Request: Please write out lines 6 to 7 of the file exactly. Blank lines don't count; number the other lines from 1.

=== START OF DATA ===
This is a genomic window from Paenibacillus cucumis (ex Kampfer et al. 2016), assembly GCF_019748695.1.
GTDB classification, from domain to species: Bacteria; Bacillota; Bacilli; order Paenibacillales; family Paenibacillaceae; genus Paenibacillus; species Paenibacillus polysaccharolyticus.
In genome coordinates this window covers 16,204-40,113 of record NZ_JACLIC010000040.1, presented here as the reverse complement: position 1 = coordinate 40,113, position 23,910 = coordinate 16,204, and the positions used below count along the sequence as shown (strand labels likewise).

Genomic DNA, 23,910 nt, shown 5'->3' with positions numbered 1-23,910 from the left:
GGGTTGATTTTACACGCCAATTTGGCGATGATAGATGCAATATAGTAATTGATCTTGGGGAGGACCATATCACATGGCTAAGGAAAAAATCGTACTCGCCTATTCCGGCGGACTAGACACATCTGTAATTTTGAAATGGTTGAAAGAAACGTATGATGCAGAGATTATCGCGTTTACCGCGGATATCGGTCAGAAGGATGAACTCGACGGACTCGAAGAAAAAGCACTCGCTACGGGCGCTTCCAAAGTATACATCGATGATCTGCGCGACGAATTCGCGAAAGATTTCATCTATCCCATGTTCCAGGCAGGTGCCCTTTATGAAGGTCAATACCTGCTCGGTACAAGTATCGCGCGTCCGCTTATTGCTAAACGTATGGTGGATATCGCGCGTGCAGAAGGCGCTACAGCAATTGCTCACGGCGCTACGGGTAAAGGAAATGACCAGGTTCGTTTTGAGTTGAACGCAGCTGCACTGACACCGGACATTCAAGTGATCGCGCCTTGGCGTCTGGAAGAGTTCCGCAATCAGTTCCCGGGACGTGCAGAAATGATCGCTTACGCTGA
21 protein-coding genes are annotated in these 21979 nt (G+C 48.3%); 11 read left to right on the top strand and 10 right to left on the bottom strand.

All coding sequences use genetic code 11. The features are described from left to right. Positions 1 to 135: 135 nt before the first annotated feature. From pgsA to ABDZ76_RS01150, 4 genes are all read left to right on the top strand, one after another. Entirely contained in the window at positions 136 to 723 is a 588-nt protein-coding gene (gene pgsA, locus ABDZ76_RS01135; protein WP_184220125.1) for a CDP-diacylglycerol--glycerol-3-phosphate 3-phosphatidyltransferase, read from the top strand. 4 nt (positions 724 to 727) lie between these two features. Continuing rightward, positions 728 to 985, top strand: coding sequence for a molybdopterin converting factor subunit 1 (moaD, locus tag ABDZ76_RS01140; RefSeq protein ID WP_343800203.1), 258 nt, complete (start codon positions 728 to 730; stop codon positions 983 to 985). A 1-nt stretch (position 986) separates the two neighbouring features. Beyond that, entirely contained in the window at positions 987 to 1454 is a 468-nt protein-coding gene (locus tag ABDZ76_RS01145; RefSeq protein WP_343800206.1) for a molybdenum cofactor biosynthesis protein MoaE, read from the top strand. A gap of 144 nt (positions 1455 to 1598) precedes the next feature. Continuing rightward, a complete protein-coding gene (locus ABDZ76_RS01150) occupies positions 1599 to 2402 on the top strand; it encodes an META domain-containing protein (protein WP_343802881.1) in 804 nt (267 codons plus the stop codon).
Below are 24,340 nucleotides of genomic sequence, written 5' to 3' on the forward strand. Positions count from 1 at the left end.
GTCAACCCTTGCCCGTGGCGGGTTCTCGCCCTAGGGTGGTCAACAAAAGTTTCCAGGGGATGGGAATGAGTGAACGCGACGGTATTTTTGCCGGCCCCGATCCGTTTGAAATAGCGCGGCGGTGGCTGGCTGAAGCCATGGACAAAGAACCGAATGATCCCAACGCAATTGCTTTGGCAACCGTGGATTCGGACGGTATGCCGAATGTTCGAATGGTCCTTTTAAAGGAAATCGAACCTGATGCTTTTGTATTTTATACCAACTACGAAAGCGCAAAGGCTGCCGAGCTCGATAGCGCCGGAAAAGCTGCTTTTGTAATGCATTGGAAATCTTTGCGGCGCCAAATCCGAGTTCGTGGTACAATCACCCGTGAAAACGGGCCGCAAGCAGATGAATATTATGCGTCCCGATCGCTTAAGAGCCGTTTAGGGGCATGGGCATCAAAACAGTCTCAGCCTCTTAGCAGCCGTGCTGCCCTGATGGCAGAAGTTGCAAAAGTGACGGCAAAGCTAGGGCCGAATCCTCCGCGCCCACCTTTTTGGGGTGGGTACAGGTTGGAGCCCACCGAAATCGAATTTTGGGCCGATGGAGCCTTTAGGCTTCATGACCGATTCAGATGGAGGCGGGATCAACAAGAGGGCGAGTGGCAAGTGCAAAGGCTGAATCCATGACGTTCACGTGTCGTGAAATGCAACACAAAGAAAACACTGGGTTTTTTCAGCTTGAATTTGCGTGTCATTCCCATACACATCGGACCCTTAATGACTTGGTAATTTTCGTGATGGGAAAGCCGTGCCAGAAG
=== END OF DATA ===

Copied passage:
21 protein-coding genes are annotated in these 21979 nt (G+C 48.3%); 11 read left to right on the top strand and 10 right to left on the bottom strand.

All coding sequences use genetic code 11. The features are described from left to right. Positions 1 to 135: 135 nt before the first annotated feature. From pgsA to ABDZ76_RS01150, 4 genes are all read left to right on the top strand, one after another. Entirely contained in the window at positions 136 to 723 is a 588-nt protein-coding gene (gene pgsA, locus ABDZ76_RS01135; protein WP_184220125.1) for a CDP-diacylglycerol--glycerol-3-phosphate 3-phosphatidyltransferase, read from the top strand. 4 nt (positions 724 to 727) lie between these two features. Continuing rightward, positions 728 to 985, top strand: coding sequence for a molybdopterin converting factor subunit 1 (moaD, locus tag ABDZ76_RS01140; RefSeq protein ID WP_343800203.1), 258 nt, complete (start codon positions 728 to 730; stop codon positions 983 to 985). A 1-nt stretch (position 986) separates the two neighbouring features. Beyond that, entirely contained in the window at positions 987 to 1454 is a 468-nt protein-coding gene (locus tag ABDZ76_RS01145; RefSeq protein WP_343800206.1) for a molybdenum cofactor biosynthesis protein MoaE, read from the top strand. A gap of 144 nt (positions 1455 to 1598) precedes the next feature. Continuing rightward, a complete protein-coding gene (locus ABDZ76_RS01150) occupies positions 1599 to 2402 on the top strand; it encodes an META domain-containing protein (protein WP_343802881.1) in 804 nt (267 codons plus the stop codon).